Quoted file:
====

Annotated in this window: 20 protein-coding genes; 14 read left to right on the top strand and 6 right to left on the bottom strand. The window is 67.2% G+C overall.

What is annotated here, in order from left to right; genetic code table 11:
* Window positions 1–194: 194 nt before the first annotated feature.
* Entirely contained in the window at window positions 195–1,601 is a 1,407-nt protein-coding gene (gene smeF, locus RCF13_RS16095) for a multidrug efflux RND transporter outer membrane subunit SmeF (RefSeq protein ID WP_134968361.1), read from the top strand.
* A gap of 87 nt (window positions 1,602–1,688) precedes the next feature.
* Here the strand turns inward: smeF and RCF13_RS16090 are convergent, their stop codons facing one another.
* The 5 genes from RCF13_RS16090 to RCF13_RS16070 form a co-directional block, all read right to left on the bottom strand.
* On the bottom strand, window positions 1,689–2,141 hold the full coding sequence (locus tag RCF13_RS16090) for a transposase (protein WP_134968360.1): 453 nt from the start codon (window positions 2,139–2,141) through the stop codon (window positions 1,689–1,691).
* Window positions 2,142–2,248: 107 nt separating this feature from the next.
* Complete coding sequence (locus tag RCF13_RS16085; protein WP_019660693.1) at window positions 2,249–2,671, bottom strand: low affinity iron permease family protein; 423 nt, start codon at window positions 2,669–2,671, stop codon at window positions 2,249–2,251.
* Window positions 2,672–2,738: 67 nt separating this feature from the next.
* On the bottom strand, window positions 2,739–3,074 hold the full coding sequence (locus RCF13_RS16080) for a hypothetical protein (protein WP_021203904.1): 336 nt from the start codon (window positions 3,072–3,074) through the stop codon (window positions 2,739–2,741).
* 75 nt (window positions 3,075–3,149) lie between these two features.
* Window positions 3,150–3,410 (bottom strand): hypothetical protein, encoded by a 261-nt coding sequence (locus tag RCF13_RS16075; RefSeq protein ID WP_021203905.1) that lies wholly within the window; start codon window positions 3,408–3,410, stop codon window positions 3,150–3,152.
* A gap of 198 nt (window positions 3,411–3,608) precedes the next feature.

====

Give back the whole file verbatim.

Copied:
Annotated in this window: 20 protein-coding genes; 14 read left to right on the top strand and 6 right to left on the bottom strand. The window is 67.2% G+C overall.

What is annotated here, in order from left to right; genetic code table 11:
* Window positions 1–194: 194 nt before the first annotated feature.
* Entirely contained in the window at window positions 195–1,601 is a 1,407-nt protein-coding gene (gene smeF, locus RCF13_RS16095) for a multidrug efflux RND transporter outer membrane subunit SmeF (RefSeq protein ID WP_134968361.1), read from the top strand.
* A gap of 87 nt (window positions 1,602–1,688) precedes the next feature.
* Here the strand turns inward: smeF and RCF13_RS16090 are convergent, their stop codons facing one another.
* The 5 genes from RCF13_RS16090 to RCF13_RS16070 form a co-directional block, all read right to left on the bottom strand.
* On the bottom strand, window positions 1,689–2,141 hold the full coding sequence (locus tag RCF13_RS16090) for a transposase (protein WP_134968360.1): 453 nt from the start codon (window positions 2,139–2,141) through the stop codon (window positions 1,689–1,691).
* Window positions 2,142–2,248: 107 nt separating this feature from the next.
* Complete coding sequence (locus tag RCF13_RS16085; protein WP_019660693.1) at window positions 2,249–2,671, bottom strand: low affinity iron permease family protein; 423 nt, start codon at window positions 2,669–2,671, stop codon at window positions 2,249–2,251.
* Window positions 2,672–2,738: 67 nt separating this feature from the next.
* On the bottom strand, window positions 2,739–3,074 hold the full coding sequence (locus RCF13_RS16080) for a hypothetical protein (protein WP_021203904.1): 336 nt from the start codon (window positions 3,072–3,074) through the stop codon (window positions 2,739–2,741).
* 75 nt (window positions 3,075–3,149) lie between these two features.
* Window positions 3,150–3,410 (bottom strand): hypothetical protein, encoded by a 261-nt coding sequence (locus tag RCF13_RS16075; RefSeq protein ID WP_021203905.1) that lies wholly within the window; start codon window positions 3,408–3,410, stop codon window positions 3,150–3,152.
* A gap of 198 nt (window positions 3,411–3,608) precedes the next feature.